Then add the tax amount to the net price to get the gross price.

A gross amount and a net amount must be visible on every invoice issued by a company. This applies to small-value invoices with a maximum total amount of €250, as well as to invoices for larger amounts. Standard invoices must also contain the following information according to UStG Section 14, Paragraph 4:

  • Name and address of the invoice issuer
  • The issuer's tax number
  • The issuer's VAT identification number
  • Name and address of the invoice recipient
  • Invoice issue date
  • Time and date that the service was provided
  • Serial invoice number
  • Designation of the product or service
  • Product volume or type, plus scope of service
  • Net amount
  • Tax rate and amount
  • Gross amount
  • Possibly an additional note regarding the exemption for small businesses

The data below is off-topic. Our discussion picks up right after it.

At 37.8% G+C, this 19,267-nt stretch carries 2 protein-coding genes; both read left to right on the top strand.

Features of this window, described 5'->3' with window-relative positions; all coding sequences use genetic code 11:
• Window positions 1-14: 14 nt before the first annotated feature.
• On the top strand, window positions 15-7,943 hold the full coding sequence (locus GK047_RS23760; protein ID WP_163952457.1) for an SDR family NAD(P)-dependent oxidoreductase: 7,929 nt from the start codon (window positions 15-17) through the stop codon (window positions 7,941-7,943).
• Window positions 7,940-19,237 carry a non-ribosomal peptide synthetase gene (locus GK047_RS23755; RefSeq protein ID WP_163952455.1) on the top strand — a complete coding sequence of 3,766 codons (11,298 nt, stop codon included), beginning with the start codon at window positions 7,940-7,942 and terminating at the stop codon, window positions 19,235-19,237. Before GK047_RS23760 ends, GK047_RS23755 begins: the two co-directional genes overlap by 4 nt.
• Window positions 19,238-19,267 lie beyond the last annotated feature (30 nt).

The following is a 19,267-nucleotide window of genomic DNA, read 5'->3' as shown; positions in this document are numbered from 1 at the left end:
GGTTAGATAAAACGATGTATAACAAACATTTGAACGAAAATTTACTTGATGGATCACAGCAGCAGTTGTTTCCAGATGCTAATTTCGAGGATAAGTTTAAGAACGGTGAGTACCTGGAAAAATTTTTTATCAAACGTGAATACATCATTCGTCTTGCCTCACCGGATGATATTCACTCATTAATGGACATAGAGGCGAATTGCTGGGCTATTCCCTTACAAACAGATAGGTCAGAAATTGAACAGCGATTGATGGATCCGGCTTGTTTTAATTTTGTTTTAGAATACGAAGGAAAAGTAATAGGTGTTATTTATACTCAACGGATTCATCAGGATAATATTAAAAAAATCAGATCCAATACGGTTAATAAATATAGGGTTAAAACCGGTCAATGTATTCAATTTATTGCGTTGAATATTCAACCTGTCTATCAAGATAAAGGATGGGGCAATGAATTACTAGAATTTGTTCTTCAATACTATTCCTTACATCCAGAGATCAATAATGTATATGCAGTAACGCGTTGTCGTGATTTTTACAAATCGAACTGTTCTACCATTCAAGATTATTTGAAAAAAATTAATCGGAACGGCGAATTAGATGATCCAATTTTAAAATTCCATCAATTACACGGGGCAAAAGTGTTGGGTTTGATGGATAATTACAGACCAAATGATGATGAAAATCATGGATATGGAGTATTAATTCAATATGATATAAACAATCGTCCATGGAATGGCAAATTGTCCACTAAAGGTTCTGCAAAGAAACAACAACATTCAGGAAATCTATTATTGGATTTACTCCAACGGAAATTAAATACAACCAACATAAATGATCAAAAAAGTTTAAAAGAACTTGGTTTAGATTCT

Note: Small businesses are exempt from any value-added tax liability. Because of this, they only ever issue their invoices with the net amount and never with the gross amount, which would include value-added tax. Small businesses include freelancers, entrepreneurs or self-employed people who earned a maximum of €22,000 in the previous financial year and whose revenue in the current financial year will not exceed €50,000.

Companies may use the services of certified payment service providers for invoicing purposes. These offer automated processes, based on smart invoicing programs, and vastly reduced error rates for processes such as calculating the tax amount.

What is the difference between gross and net salary?

Employees will soon notice the difference between gross and net salary if they compare the salary stated in their employment contract with the money that actually arrives in their bank account. The employment contract usually shows the gross salary, while the net salary is paid to the account. Employers have to deduct part of the gross salary, in the form of taxes and social security contributions, and then remit this to the tax office or social security provider. The remaining net salary is paid to the employees.